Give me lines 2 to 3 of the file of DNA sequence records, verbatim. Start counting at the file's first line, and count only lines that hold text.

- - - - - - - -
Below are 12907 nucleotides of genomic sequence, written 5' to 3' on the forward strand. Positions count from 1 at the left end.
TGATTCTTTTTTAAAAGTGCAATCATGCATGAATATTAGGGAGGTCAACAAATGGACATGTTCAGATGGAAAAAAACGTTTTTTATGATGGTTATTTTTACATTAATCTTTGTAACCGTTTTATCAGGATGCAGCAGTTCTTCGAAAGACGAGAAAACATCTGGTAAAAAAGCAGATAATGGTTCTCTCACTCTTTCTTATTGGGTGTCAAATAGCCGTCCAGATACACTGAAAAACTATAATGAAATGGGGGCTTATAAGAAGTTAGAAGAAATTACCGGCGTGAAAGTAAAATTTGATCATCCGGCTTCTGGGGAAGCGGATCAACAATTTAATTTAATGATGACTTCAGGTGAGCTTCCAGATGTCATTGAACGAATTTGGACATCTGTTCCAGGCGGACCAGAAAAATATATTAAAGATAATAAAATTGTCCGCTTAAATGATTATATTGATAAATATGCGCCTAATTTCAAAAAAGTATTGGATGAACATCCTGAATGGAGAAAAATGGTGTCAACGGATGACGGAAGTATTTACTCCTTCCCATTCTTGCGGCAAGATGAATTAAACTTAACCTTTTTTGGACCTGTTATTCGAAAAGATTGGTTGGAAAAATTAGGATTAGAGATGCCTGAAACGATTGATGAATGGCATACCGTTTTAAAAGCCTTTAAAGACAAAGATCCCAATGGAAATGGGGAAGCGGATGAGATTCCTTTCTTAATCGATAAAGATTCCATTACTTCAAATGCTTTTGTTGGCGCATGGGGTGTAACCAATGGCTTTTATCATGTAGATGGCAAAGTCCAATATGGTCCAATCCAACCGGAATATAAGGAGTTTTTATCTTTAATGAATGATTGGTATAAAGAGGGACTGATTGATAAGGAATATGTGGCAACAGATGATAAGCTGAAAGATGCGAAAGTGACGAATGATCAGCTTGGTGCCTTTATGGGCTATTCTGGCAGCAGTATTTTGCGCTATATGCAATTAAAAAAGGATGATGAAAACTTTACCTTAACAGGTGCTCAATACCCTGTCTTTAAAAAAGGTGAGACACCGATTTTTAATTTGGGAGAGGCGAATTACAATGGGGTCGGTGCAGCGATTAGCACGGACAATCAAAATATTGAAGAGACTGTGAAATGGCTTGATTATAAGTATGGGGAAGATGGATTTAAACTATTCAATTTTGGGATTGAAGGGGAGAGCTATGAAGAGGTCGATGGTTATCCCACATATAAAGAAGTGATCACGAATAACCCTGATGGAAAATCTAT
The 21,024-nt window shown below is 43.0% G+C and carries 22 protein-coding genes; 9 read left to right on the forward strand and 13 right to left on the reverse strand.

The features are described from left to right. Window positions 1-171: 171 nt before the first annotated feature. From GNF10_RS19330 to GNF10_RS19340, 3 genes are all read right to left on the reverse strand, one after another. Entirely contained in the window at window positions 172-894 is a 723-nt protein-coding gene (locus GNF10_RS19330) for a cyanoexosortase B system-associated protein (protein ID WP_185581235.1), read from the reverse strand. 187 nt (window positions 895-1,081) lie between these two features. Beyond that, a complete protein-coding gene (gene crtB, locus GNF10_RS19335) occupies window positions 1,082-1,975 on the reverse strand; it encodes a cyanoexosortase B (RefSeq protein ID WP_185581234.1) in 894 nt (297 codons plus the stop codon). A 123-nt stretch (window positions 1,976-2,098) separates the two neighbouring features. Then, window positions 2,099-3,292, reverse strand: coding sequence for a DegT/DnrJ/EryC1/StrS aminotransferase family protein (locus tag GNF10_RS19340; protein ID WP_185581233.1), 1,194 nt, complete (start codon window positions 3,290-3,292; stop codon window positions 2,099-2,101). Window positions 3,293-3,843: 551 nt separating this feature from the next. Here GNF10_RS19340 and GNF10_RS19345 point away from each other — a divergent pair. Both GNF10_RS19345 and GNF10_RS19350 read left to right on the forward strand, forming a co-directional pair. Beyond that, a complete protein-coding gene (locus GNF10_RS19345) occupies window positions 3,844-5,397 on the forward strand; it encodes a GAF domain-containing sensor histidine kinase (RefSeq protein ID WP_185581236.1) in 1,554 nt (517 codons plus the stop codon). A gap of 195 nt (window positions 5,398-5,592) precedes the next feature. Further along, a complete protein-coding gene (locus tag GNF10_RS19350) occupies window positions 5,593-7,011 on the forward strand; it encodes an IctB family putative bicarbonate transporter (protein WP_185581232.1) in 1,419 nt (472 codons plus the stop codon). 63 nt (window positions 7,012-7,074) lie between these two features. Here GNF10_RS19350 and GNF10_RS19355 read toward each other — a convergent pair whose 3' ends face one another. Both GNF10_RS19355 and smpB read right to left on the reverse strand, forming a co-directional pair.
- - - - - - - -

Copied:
TGATTCTTTTTTAAAAGTGCAATCATGCATGAATATTAGGGAGGTCAACAAATGGACATGTTCAGATGGAAAAAAACGTTTTTTATGATGGTTATTTTTACATTAATCTTTGTAACCGTTTTATCAGGATGCAGCAGTTCTTCGAAAGACGAGAAAACATCTGGTAAAAAAGCAGATAATGGTTCTCTCACTCTTTCTTATTGGGTGTCAAATAGCCGTCCAGATACACTGAAAAACTATAATGAAATGGGGGCTTATAAGAAGTTAGAAGAAATTACCGGCGTGAAAGTAAAATTTGATCATCCGGCTTCTGGGGAAGCGGATCAACAATTTAATTTAATGATGACTTCAGGTGAGCTTCCAGATGTCATTGAACGAATTTGGACATCTGTTCCAGGCGGACCAGAAAAATATATTAAAGATAATAAAATTGTCCGCTTAAATGATTATATTGATAAATATGCGCCTAATTTCAAAAAAGTATTGGATGAACATCCTGAATGGAGAAAAATGGTGTCAACGGATGACGGAAGTATTTACTCCTTCCCATTCTTGCGGCAAGATGAATTAAACTTAACCTTTTTTGGACCTGTTATTCGAAAAGATTGGTTGGAAAAATTAGGATTAGAGATGCCTGAAACGATTGATGAATGGCATACCGTTTTAAAAGCCTTTAAAGACAAAGATCCCAATGGAAATGGGGAAGCGGATGAGATTCCTTTCTTAATCGATAAAGATTCCATTACTTCAAATGCTTTTGTTGGCGCATGGGGTGTAACCAATGGCTTTTATCATGTAGATGGCAAAGTCCAATATGGTCCAATCCAACCGGAATATAAGGAGTTTTTATCTTTAATGAATGATTGGTATAAAGAGGGACTGATTGATAAGGAATATGTGGCAACAGATGATAAGCTGAAAGATGCGAAAGTGACGAATGATCAGCTTGGTGCCTTTATGGGCTATTCTGGCAGCAGTATTTTGCGCTATATGCAATTAAAAAAGGATGATGAAAACTTTACCTTAACAGGTGCTCAATACCCTGTCTTTAAAAAAGGTGAGACACCGATTTTTAATTTGGGAGAGGCGAATTACAATGGGGTCGGTGCAGCGATTAGCACGGACAATCAAAATATTGAAGAGACTGTGAAATGGCTTGATTATAAGTATGGGGAAGATGGATTTAAACTATTCAATTTTGGGATTGAAGGGGAGAGCTATGAAGAGGTCGATGGTTATCCCACATATAAAGAAGTGATCACGAATAACCCTGATGGAAAATCTAT
The 21,024-nt window shown below is 43.0% G+C and carries 22 protein-coding genes; 9 read left to right on the forward strand and 13 right to left on the reverse strand.